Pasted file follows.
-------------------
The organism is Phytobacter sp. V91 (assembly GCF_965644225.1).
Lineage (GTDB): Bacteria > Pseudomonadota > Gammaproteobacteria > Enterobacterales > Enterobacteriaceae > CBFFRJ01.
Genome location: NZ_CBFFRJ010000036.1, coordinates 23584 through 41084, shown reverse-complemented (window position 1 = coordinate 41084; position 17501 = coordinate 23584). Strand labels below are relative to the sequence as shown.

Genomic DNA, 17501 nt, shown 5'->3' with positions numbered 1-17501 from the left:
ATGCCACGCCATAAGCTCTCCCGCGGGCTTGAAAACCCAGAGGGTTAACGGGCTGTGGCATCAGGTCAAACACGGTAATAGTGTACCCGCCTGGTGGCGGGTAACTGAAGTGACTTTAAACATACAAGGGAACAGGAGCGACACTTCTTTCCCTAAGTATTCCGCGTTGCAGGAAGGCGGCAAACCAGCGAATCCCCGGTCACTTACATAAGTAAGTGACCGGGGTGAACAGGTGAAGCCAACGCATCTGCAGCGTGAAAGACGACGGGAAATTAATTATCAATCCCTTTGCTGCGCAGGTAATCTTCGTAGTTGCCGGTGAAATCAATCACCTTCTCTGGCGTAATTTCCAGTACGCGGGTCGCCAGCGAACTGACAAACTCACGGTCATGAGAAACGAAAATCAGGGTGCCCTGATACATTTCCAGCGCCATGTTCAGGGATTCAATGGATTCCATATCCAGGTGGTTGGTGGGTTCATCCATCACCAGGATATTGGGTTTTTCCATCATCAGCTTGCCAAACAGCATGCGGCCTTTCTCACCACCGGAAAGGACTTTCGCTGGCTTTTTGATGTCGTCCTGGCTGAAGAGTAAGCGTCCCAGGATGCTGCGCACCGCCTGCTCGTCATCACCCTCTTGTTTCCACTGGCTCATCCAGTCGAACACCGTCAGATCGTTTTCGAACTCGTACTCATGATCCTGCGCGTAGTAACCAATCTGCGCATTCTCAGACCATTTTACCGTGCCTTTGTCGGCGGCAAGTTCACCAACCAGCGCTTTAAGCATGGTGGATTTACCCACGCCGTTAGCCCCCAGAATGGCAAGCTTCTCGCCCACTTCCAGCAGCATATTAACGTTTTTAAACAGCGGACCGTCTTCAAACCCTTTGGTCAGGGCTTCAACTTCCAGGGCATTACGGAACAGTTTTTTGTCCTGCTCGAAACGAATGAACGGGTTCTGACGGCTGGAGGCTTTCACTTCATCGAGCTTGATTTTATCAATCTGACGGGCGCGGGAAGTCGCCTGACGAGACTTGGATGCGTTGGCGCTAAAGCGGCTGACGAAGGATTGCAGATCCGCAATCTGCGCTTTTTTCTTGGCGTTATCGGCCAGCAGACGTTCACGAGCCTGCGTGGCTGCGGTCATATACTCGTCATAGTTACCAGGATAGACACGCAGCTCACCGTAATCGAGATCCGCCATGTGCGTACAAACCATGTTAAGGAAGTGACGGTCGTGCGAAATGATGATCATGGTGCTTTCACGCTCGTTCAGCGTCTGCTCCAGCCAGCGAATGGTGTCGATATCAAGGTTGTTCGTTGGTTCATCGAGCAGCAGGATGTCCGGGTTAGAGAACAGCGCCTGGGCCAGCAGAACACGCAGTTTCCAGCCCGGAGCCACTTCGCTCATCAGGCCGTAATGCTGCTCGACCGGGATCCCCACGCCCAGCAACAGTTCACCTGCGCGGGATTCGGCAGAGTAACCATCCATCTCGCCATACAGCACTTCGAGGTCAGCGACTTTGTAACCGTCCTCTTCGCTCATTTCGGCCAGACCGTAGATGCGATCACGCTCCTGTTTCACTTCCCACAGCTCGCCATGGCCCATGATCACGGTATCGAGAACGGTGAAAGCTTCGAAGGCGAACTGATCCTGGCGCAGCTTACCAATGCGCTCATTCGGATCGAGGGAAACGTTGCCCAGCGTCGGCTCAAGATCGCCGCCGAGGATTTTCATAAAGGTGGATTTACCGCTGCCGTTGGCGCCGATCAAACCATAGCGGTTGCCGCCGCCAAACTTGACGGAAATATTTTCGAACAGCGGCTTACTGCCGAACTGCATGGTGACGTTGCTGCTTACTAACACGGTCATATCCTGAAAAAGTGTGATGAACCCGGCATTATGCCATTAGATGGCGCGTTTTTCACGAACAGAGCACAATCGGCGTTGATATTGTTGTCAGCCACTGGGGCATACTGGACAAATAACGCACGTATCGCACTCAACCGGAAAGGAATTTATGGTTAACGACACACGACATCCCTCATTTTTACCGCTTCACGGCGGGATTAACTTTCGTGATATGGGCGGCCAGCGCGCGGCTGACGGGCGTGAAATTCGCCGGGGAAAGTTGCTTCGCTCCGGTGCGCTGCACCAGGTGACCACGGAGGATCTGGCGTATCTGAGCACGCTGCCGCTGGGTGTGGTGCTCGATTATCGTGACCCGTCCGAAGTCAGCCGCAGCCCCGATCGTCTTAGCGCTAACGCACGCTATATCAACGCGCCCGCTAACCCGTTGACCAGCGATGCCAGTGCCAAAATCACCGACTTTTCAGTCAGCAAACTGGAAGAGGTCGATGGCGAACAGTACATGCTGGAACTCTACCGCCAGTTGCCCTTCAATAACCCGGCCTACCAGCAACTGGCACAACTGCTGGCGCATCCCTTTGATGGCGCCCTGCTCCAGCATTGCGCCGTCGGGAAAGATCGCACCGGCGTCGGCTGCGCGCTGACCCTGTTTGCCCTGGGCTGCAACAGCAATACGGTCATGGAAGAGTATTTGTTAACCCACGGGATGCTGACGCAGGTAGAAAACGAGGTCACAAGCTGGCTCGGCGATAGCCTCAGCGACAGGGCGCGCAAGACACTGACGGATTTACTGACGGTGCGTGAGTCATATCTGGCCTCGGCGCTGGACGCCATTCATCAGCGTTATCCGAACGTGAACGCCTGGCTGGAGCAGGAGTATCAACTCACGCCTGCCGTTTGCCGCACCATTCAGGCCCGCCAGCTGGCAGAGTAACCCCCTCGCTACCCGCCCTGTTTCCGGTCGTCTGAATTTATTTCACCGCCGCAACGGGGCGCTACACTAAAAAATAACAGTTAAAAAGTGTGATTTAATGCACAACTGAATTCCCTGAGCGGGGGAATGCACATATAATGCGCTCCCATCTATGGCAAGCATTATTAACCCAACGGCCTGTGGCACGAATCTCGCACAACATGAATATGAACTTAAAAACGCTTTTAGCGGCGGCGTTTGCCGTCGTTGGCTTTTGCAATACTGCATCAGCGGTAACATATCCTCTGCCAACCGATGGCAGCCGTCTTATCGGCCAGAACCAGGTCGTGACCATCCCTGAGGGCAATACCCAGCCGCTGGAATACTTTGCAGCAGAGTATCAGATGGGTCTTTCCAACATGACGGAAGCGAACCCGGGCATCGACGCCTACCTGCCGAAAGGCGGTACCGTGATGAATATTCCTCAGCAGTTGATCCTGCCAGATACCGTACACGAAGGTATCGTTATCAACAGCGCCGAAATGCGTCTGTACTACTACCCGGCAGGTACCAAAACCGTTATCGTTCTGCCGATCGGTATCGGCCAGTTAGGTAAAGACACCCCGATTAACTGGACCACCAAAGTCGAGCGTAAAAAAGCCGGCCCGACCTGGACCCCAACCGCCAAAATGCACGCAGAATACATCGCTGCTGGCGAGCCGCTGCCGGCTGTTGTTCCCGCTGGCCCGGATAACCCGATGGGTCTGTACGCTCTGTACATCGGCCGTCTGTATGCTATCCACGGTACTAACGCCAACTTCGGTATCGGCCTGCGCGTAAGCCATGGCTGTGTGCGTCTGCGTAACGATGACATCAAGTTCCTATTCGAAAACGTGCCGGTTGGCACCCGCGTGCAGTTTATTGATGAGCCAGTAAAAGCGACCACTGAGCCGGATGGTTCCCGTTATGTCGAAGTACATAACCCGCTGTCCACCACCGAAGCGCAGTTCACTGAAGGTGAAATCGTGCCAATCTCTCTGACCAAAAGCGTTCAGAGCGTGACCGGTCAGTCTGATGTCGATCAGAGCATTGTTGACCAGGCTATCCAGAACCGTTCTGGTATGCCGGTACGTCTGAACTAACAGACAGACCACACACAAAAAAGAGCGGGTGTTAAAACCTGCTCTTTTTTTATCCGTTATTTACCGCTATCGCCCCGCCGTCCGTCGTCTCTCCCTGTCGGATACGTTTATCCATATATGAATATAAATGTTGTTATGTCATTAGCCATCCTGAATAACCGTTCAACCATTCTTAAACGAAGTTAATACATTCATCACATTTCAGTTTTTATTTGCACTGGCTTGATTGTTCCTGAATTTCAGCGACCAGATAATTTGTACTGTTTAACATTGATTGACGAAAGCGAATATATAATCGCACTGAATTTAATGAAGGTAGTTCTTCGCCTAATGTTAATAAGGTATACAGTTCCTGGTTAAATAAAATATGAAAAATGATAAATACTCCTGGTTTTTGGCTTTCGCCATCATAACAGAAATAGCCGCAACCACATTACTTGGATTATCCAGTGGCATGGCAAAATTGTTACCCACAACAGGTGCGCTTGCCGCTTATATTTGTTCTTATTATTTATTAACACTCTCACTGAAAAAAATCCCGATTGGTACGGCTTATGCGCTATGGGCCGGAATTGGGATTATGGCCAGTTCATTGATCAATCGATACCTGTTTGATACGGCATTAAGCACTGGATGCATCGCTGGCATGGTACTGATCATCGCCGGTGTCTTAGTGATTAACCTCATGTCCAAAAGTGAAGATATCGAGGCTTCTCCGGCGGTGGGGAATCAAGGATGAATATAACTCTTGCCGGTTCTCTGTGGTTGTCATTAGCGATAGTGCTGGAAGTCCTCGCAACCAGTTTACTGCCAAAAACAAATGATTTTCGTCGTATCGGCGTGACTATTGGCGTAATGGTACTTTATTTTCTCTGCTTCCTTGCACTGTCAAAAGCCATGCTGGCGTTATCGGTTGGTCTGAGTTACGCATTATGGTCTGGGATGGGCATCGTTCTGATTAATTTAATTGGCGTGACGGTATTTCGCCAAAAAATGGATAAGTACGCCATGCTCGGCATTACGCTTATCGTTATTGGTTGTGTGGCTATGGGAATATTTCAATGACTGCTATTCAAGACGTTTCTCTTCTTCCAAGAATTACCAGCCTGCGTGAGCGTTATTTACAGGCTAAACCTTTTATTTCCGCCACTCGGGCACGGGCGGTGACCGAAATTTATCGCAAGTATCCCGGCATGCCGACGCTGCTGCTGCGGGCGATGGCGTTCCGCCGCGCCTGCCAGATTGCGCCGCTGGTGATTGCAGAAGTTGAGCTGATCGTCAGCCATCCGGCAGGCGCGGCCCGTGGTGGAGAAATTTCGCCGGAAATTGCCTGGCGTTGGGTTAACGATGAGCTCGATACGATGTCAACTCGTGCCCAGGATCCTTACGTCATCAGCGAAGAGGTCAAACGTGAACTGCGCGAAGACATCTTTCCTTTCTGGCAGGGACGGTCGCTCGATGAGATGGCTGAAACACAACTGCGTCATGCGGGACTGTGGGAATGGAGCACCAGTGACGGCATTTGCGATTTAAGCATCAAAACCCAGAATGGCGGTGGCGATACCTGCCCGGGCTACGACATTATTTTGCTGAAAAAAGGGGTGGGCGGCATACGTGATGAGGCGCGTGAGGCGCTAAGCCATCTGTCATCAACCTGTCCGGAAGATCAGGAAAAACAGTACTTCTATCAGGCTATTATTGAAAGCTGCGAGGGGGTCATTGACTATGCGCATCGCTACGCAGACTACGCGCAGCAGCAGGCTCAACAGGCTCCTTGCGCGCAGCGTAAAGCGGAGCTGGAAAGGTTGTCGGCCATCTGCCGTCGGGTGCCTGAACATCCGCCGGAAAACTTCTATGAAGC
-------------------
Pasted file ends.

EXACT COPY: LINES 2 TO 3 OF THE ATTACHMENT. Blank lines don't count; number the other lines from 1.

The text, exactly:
Lineage (GTDB): Bacteria > Pseudomonadota > Gammaproteobacteria > Enterobacterales > Enterobacteriaceae > CBFFRJ01.
Genome location: NZ_CBFFRJ010000036.1, coordinates 23584 through 41084, shown reverse-complemented (window position 1 = coordinate 41084; position 17501 = coordinate 23584). Strand labels below are relative to the sequence as shown.